This particular Rin wasn't sure why we wanted her to hold the scarf up, but she played along. That's the kind of nonsense that's kept us engaged since then, and it's the sort of thing that you'll see all across the globe, whether it's fans in Japan bickering cheerfully about the best colors of cyalume glowsticks to wave during certain songs (the only consensus seems to be that all sticks used during “Snow Halation” must be white) or English-speaking fans referring to Honoka as “Honkers.” This spirit was writ large at the Love Live! movie screening, where fans lined up for a good couple of hours, with more than 20 in cosplay. The giveaway item, a small imageboard featuring one of the girls, was eagerly shared and traded in the run-up to the film, and the audience spent the entire screening laughing, sighing, and applauding their heroines. I was right there with them, clapping along with the musical numbers.

But how was the movie, though? That's the thing-- it wasn't even that great. Now, let's be fair-- Love Live!'s appeal lies in its characters, not in its story. Anyone tuning in already knows that μ's are going to prevail in their quest to save the school and become the next school idol champs, they just want to get to know the characters and watch them overcome their own problems and play with the fluffy alpacas that the school is raising. But the movie, narratively, felt like two mini-movies-- the first involves the gang going to New York City, and while it's frequently pretty funny (I really wanted the girls to respond to a local hollering “Konnichiwa!” at them with a chant of “Weeaboo! Weeaboo!”), it's completely superfluous. The second half of the narrative is something of an exclamation point on the story-- there was closure at the end of the second TV series, but this brings the gang (and even their rivals!) back together for one great big performance before it's time to start thinking about college and going their separate ways. It's a nice spectacle, but it's really just repeating themes and ideas that we heard at the end of the second series.

So yeah, the Love Live! School Idol Movie was a bit middling, as a movie. But as an experience, it was this manic, hilarious, heartfelt celebration, not like anything I've ever experienced at a movie theater. I'll get the blu-ray, to try to recapture some of that magic, but I'm not sure it can be done. Going to the movies to see anime is always a valuable and fun experience, but this time was in a league of its own. One last note about the film: even moreso than the TV series, there are quite literally almost zero men present. Only a handful are visible in the background, only one gets to do anything (Honoka's dad), and there's pretty much no dialogue by men. On the one hand, this is kind of funny and strange; I idly wondered what super-virus had wiped out all men in Love Live's world. But on the other hand, it's liberating to the characters, who pass through restaurants and concert halls filled with women. They never talk about men, but instead about their own goals, dreams, and friendships. Like an idiot, I said to Prairie, “it's kind of odd that there are no men in this film…” She quickly responded “Welcome to watching every movie ever, if you're a woman!” She had me there.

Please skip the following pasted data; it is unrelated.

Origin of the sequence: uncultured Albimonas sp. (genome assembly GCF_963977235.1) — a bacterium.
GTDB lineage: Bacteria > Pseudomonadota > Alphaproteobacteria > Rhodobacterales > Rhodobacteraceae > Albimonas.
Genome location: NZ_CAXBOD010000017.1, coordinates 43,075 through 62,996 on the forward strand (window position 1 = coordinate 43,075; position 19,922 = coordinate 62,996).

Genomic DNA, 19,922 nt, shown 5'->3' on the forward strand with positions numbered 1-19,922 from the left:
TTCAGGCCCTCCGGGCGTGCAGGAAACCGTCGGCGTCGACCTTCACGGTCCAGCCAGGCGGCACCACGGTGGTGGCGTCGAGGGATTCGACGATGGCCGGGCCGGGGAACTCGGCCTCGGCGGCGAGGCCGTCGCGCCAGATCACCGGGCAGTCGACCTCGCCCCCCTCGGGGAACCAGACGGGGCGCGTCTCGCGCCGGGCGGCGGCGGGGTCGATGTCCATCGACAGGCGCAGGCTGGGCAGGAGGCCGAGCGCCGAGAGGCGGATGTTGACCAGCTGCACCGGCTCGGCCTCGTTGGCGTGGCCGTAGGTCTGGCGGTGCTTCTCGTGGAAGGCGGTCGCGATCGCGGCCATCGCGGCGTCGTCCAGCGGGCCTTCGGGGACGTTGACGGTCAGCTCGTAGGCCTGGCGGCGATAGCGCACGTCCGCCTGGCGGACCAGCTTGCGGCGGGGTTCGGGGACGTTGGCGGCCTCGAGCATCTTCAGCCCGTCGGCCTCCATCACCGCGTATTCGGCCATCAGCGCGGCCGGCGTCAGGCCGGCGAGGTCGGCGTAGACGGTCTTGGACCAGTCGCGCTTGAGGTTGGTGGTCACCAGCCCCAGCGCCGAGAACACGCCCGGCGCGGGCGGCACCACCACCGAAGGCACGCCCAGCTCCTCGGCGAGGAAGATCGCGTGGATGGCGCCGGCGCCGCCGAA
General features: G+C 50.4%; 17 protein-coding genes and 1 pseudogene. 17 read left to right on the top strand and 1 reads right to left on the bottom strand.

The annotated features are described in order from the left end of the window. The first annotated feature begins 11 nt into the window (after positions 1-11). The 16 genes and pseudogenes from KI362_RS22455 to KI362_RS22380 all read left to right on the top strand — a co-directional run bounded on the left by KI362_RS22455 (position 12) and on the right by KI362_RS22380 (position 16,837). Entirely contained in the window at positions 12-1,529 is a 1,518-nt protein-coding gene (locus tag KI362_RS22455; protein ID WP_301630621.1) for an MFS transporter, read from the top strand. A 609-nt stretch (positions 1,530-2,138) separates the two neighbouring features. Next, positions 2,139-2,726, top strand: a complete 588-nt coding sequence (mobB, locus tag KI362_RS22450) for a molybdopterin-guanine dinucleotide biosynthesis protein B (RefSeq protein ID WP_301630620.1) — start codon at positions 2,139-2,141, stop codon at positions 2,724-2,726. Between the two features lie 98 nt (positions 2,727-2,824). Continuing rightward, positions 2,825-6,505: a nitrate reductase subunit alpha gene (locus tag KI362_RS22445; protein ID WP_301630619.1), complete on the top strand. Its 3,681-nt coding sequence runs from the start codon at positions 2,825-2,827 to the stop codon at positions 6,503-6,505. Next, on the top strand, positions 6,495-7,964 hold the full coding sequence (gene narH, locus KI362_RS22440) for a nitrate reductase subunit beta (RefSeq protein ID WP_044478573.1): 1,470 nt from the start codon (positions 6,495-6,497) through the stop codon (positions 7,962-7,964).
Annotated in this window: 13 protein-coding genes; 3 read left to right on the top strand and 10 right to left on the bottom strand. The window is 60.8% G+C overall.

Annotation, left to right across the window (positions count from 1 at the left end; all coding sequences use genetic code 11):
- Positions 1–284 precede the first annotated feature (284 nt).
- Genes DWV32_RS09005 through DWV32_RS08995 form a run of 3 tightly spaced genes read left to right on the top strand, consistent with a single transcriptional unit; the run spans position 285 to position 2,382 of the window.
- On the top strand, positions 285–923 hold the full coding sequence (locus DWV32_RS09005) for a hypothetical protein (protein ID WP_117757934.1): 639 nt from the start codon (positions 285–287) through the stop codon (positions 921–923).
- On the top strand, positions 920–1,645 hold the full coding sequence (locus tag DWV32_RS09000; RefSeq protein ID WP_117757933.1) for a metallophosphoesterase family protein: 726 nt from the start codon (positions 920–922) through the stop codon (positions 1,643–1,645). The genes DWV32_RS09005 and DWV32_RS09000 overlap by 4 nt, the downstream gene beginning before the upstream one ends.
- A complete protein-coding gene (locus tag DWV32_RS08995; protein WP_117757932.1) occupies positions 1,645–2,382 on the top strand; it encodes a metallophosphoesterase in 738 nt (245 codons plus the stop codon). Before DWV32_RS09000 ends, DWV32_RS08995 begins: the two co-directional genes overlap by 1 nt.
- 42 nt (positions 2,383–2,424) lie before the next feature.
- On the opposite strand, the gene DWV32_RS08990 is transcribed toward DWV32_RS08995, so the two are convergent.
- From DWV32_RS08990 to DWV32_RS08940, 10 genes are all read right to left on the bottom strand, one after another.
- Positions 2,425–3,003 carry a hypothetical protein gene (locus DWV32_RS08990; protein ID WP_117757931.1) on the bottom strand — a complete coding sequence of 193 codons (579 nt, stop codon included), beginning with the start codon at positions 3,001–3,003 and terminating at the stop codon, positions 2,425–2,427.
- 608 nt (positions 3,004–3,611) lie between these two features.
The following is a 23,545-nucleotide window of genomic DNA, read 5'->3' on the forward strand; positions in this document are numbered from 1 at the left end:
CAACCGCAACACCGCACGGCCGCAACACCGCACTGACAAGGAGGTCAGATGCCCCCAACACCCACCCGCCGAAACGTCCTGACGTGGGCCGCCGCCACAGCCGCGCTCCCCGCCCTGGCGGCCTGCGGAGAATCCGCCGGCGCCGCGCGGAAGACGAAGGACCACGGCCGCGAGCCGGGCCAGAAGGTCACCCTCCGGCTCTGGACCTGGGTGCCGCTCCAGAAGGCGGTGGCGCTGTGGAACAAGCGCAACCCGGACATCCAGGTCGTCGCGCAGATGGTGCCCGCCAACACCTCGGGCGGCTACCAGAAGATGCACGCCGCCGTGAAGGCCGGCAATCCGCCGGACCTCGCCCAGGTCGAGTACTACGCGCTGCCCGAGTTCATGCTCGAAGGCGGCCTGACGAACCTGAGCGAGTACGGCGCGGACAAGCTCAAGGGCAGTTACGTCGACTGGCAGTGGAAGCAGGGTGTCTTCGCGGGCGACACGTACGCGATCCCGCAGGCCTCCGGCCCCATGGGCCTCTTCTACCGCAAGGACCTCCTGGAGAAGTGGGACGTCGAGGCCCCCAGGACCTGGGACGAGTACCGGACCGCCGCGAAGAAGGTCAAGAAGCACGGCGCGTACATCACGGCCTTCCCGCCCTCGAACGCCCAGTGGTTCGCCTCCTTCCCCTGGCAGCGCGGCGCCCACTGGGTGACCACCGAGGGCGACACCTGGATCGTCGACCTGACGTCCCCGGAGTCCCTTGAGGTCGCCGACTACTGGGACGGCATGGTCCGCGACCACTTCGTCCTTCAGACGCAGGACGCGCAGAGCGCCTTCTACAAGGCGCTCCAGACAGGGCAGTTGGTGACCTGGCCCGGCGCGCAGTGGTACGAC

Now, with the main story wrapped up, fans are starting to wonder: will the sixth μ's live performance be the final one? Will the characters 'retire,' and the mobile game's main storyline yield in favor of the brand-new Love Live Sunshine? They've had the spotlight for five years, after all. I don't think they're going anywhere, personally-- if my beloved Sakura Wars has taught me anything, it's that the show will go on just as long as the fans want it to. What still gets me about Love Live! is how insidiously it's constructed-- the mobile game drives sales of the music and anime, which drives people to the game, which tempts fans into buying character goods, which remind them to watch the anime, which drives them to buy figures, which…. it's the entire entertainment business in miniature. I'm not quite ready to be done with μ's-- I'm still chewing on the TV series, trying to gain a deeper understanding of the characters and really figure out who is best girl. Who do YOU think is best girl?!